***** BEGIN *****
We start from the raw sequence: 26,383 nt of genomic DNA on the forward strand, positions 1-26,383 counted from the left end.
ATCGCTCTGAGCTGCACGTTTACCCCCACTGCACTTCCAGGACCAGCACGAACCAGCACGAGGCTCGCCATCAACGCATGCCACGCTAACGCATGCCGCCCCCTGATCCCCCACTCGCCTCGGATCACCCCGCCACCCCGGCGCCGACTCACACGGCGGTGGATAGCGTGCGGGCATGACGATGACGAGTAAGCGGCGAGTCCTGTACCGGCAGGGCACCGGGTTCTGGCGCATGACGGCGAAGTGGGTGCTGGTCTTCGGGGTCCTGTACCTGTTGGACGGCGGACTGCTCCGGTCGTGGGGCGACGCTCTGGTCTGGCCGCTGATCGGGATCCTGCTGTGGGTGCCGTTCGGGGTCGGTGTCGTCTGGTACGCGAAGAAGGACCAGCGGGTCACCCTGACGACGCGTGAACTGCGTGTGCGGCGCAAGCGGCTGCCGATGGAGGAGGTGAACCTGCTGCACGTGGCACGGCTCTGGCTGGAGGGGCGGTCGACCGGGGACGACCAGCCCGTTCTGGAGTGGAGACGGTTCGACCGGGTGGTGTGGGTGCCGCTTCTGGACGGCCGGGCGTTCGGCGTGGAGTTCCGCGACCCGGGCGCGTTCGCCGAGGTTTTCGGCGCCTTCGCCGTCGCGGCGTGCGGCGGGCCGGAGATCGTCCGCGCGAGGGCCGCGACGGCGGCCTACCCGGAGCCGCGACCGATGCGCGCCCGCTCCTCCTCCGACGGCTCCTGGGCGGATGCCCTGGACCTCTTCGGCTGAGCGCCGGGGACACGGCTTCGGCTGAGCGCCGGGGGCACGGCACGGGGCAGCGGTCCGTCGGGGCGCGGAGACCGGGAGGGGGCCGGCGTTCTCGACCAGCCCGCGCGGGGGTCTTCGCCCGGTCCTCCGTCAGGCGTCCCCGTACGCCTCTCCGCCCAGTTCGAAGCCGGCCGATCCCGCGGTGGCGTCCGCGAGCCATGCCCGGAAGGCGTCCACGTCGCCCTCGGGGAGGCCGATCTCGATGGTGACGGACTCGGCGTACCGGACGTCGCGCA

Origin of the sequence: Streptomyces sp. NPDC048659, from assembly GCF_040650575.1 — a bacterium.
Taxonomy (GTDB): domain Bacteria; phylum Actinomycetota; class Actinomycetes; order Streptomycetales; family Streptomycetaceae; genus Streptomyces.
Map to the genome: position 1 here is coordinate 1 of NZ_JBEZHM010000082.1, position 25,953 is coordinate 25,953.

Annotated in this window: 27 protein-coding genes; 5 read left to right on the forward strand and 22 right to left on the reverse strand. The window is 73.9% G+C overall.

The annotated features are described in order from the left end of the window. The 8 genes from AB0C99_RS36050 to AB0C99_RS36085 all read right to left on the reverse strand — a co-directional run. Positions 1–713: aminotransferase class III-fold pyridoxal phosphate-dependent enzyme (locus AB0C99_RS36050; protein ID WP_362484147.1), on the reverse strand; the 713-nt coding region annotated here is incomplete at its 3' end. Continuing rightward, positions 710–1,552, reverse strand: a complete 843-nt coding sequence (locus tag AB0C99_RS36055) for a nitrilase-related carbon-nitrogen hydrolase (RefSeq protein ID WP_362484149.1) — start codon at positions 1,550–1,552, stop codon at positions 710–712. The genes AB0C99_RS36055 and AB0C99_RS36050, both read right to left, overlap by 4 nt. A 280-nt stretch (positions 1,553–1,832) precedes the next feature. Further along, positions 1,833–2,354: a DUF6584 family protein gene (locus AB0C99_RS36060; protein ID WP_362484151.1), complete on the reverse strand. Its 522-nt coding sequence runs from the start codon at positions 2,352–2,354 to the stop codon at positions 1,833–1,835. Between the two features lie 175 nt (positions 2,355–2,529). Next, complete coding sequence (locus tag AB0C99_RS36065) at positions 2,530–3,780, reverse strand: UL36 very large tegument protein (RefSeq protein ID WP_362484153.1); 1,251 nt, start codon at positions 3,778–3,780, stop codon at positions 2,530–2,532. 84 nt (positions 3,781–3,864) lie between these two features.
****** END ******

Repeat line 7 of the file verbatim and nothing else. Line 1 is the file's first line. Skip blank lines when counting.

The annotated features are described in order from the left end of the window. The 8 genes from AB0C99_RS36050 to AB0C99_RS36085 all read right to left on the reverse strand — a co-directional run. Positions 1–713: aminotransferase class III-fold pyridoxal phosphate-dependent enzyme (locus AB0C99_RS36050; protein ID WP_362484147.1), on the reverse strand; the 713-nt coding region annotated here is incomplete at its 3' end. Continuing rightward, positions 710–1,552, reverse strand: a complete 843-nt coding sequence (locus tag AB0C99_RS36055) for a nitrilase-related carbon-nitrogen hydrolase (RefSeq protein ID WP_362484149.1) — start codon at positions 1,550–1,552, stop codon at positions 710–712. The genes AB0C99_RS36055 and AB0C99_RS36050, both read right to left, overlap by 4 nt. A 280-nt stretch (positions 1,553–1,832) precedes the next feature. Further along, positions 1,833–2,354: a DUF6584 family protein gene (locus AB0C99_RS36060; protein ID WP_362484151.1), complete on the reverse strand. Its 522-nt coding sequence runs from the start codon at positions 2,352–2,354 to the stop codon at positions 1,833–1,835. Between the two features lie 175 nt (positions 2,355–2,529). Next, complete coding sequence (locus tag AB0C99_RS36065) at positions 2,530–3,780, reverse strand: UL36 very large tegument protein (RefSeq protein ID WP_362484153.1); 1,251 nt, start codon at positions 3,778–3,780, stop codon at positions 2,530–2,532. 84 nt (positions 3,781–3,864) lie between these two features.